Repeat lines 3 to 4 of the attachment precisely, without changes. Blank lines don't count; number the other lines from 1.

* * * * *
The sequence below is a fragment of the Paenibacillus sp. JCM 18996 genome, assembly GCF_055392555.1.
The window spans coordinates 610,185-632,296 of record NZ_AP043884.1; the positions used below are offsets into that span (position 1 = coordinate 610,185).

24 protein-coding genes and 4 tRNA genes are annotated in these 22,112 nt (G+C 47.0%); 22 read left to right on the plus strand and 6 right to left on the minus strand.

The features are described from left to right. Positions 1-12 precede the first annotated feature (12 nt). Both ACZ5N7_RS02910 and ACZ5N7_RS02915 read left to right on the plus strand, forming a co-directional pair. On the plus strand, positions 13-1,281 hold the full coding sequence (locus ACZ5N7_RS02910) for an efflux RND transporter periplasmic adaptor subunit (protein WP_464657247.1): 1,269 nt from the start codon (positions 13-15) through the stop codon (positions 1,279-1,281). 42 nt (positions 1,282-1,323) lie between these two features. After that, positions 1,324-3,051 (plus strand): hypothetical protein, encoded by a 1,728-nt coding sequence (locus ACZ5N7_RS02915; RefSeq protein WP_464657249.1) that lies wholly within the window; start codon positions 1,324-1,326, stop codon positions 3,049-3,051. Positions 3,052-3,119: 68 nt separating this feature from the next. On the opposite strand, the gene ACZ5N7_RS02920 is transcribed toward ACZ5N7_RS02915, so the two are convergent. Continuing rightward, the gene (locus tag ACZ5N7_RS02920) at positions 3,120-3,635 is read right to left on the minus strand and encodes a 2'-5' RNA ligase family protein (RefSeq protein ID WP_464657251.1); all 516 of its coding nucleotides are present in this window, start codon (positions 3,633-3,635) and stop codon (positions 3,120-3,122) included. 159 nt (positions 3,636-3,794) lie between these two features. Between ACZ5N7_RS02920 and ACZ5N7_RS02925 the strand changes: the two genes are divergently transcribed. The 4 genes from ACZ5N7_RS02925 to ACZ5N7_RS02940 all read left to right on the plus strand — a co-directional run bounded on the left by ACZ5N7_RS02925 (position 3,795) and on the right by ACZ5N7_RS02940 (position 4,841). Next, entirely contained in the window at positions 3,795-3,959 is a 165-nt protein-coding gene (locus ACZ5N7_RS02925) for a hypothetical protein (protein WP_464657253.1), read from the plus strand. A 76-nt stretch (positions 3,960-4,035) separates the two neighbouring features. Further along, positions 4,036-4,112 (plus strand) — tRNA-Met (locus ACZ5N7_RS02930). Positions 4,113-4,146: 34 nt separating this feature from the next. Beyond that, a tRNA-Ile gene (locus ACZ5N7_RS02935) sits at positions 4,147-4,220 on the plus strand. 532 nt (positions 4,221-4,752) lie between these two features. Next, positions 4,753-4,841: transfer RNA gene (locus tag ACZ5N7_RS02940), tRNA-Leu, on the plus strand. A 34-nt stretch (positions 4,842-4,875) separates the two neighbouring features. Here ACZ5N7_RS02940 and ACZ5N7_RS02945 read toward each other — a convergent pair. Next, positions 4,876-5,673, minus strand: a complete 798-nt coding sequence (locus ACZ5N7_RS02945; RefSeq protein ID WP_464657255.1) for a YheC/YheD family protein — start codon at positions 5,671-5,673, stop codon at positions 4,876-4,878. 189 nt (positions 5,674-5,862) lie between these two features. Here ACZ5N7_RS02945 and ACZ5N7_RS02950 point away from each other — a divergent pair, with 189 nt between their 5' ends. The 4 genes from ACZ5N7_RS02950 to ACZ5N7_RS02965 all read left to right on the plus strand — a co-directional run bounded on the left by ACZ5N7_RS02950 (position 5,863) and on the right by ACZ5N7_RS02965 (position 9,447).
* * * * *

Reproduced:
24 protein-coding genes and 4 tRNA genes are annotated in these 22,112 nt (G+C 47.0%); 22 read left to right on the plus strand and 6 right to left on the minus strand.

The features are described from left to right. Positions 1-12 precede the first annotated feature (12 nt). Both ACZ5N7_RS02910 and ACZ5N7_RS02915 read left to right on the plus strand, forming a co-directional pair. On the plus strand, positions 13-1,281 hold the full coding sequence (locus ACZ5N7_RS02910) for an efflux RND transporter periplasmic adaptor subunit (protein WP_464657247.1): 1,269 nt from the start codon (positions 13-15) through the stop codon (positions 1,279-1,281). 42 nt (positions 1,282-1,323) lie between these two features. After that, positions 1,324-3,051 (plus strand): hypothetical protein, encoded by a 1,728-nt coding sequence (locus ACZ5N7_RS02915; RefSeq protein WP_464657249.1) that lies wholly within the window; start codon positions 1,324-1,326, stop codon positions 3,049-3,051. Positions 3,052-3,119: 68 nt separating this feature from the next. On the opposite strand, the gene ACZ5N7_RS02920 is transcribed toward ACZ5N7_RS02915, so the two are convergent. Continuing rightward, the gene (locus tag ACZ5N7_RS02920) at positions 3,120-3,635 is read right to left on the minus strand and encodes a 2'-5' RNA ligase family protein (RefSeq protein ID WP_464657251.1); all 516 of its coding nucleotides are present in this window, start codon (positions 3,633-3,635) and stop codon (positions 3,120-3,122) included. 159 nt (positions 3,636-3,794) lie between these two features. Between ACZ5N7_RS02920 and ACZ5N7_RS02925 the strand changes: the two genes are divergently transcribed. The 4 genes from ACZ5N7_RS02925 to ACZ5N7_RS02940 all read left to right on the plus strand — a co-directional run bounded on the left by ACZ5N7_RS02925 (position 3,795) and on the right by ACZ5N7_RS02940 (position 4,841). Next, entirely contained in the window at positions 3,795-3,959 is a 165-nt protein-coding gene (locus ACZ5N7_RS02925) for a hypothetical protein (protein WP_464657253.1), read from the plus strand. A 76-nt stretch (positions 3,960-4,035) separates the two neighbouring features. Further along, positions 4,036-4,112 (plus strand) — tRNA-Met (locus ACZ5N7_RS02930). Positions 4,113-4,146: 34 nt separating this feature from the next. Beyond that, a tRNA-Ile gene (locus ACZ5N7_RS02935) sits at positions 4,147-4,220 on the plus strand. 532 nt (positions 4,221-4,752) lie between these two features. Next, positions 4,753-4,841: transfer RNA gene (locus tag ACZ5N7_RS02940), tRNA-Leu, on the plus strand. A 34-nt stretch (positions 4,842-4,875) separates the two neighbouring features. Here ACZ5N7_RS02940 and ACZ5N7_RS02945 read toward each other — a convergent pair. Next, positions 4,876-5,673, minus strand: a complete 798-nt coding sequence (locus ACZ5N7_RS02945; RefSeq protein ID WP_464657255.1) for a YheC/YheD family protein — start codon at positions 5,671-5,673, stop codon at positions 4,876-4,878. 189 nt (positions 5,674-5,862) lie between these two features. Here ACZ5N7_RS02945 and ACZ5N7_RS02950 point away from each other — a divergent pair, with 189 nt between their 5' ends. The 4 genes from ACZ5N7_RS02950 to ACZ5N7_RS02965 all read left to right on the plus strand — a co-directional run bounded on the left by ACZ5N7_RS02950 (position 5,863) and on the right by ACZ5N7_RS02965 (position 9,447).